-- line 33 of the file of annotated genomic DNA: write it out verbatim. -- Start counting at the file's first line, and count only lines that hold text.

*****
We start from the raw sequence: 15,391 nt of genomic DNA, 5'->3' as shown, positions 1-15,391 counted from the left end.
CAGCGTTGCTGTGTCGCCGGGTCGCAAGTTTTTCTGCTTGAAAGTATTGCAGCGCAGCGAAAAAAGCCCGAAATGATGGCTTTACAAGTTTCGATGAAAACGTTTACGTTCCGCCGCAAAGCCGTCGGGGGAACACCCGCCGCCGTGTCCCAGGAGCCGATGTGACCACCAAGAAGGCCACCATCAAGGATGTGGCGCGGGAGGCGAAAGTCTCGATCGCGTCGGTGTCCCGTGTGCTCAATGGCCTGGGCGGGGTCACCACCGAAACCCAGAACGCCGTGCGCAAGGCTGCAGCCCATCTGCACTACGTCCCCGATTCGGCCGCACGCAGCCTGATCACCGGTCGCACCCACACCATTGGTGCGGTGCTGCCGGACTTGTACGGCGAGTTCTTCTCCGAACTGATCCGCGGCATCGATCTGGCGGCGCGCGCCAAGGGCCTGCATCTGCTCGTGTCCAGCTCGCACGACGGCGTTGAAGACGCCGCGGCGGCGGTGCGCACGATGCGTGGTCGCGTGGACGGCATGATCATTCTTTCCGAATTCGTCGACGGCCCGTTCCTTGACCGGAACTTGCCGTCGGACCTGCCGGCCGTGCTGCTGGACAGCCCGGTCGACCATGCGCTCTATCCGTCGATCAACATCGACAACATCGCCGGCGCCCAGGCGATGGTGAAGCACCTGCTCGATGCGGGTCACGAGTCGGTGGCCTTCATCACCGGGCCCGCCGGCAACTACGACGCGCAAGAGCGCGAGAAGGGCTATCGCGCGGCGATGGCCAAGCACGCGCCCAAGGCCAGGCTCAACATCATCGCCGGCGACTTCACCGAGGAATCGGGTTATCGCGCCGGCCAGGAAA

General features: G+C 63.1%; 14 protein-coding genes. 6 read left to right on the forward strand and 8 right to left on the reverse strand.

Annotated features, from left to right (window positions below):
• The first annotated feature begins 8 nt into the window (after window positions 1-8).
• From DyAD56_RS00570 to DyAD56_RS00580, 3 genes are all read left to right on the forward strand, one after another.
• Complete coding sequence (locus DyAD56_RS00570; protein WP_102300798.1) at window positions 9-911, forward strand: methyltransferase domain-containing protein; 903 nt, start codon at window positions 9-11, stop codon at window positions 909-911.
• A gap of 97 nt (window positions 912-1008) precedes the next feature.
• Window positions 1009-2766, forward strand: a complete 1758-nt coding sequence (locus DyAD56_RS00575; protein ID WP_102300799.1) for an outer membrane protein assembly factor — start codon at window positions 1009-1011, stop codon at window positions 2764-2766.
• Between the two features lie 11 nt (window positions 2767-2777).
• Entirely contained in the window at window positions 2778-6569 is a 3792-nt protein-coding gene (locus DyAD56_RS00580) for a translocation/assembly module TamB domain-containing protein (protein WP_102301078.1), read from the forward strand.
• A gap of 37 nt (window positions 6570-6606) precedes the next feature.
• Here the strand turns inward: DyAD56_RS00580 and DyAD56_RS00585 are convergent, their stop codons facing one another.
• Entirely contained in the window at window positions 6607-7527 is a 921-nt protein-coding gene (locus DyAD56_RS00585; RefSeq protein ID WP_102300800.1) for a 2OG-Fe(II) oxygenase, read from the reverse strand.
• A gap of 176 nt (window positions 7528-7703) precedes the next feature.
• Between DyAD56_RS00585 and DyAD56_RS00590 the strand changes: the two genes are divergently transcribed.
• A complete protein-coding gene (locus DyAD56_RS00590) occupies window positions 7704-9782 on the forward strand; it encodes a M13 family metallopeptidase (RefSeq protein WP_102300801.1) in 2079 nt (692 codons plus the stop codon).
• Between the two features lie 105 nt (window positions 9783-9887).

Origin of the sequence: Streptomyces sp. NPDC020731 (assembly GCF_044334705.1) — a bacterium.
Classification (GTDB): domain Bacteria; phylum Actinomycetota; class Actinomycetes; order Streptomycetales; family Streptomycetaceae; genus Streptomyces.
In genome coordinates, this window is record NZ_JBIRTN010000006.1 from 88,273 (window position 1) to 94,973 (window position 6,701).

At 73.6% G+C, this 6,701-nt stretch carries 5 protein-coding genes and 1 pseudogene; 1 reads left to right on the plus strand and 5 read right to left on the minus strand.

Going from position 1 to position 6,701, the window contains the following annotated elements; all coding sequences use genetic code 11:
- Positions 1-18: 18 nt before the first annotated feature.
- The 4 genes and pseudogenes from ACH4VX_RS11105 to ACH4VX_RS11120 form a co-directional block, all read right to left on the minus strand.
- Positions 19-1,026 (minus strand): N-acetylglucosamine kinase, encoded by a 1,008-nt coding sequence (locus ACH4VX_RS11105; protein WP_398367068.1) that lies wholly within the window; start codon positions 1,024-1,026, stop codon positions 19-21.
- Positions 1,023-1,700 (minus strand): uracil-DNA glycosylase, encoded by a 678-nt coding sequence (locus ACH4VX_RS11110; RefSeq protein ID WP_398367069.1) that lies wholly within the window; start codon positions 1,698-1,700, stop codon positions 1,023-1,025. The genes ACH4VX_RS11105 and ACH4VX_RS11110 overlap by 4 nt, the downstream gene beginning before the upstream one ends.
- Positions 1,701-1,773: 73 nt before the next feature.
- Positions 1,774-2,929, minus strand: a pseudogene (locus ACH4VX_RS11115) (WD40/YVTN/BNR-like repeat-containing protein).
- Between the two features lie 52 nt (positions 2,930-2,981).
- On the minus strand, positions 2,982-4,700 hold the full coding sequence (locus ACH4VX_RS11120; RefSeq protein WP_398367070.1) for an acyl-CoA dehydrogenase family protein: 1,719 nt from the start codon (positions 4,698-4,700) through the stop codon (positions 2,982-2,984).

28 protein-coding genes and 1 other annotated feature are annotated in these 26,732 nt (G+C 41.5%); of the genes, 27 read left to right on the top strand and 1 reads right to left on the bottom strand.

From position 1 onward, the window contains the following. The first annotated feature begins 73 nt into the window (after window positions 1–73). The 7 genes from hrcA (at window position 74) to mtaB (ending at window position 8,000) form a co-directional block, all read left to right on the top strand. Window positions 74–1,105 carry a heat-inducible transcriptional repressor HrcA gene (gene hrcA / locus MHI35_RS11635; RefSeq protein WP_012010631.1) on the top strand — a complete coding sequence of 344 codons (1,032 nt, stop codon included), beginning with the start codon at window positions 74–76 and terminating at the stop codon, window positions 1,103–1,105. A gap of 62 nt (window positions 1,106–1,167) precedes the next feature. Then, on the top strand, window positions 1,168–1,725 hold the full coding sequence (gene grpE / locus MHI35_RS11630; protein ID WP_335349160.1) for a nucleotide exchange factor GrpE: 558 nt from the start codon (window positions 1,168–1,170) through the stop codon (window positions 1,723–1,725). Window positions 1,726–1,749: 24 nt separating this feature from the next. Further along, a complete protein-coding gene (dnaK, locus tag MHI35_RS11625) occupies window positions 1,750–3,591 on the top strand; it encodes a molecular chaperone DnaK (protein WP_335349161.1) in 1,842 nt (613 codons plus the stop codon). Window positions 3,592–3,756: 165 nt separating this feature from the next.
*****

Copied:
From position 1 onward, the window contains the following. The first annotated feature begins 73 nt into the window (after window positions 1–73). The 7 genes from hrcA (at window position 74) to mtaB (ending at window position 8,000) form a co-directional block, all read left to right on the top strand. Window positions 74–1,105 carry a heat-inducible transcriptional repressor HrcA gene (gene hrcA / locus MHI35_RS11635; RefSeq protein WP_012010631.1) on the top strand — a complete coding sequence of 344 codons (1,032 nt, stop codon included), beginning with the start codon at window positions 74–76 and terminating at the stop codon, window positions 1,103–1,105. A gap of 62 nt (window positions 1,106–1,167) precedes the next feature. Then, on the top strand, window positions 1,168–1,725 hold the full coding sequence (gene grpE / locus MHI35_RS11630; protein ID WP_335349160.1) for a nucleotide exchange factor GrpE: 558 nt from the start codon (window positions 1,168–1,170) through the stop codon (window positions 1,723–1,725). Window positions 1,726–1,749: 24 nt separating this feature from the next. Further along, a complete protein-coding gene (dnaK, locus tag MHI35_RS11625) occupies window positions 1,750–3,591 on the top strand; it encodes a molecular chaperone DnaK (protein WP_335349161.1) in 1,842 nt (613 codons plus the stop codon). Window positions 3,592–3,756: 165 nt separating this feature from the next.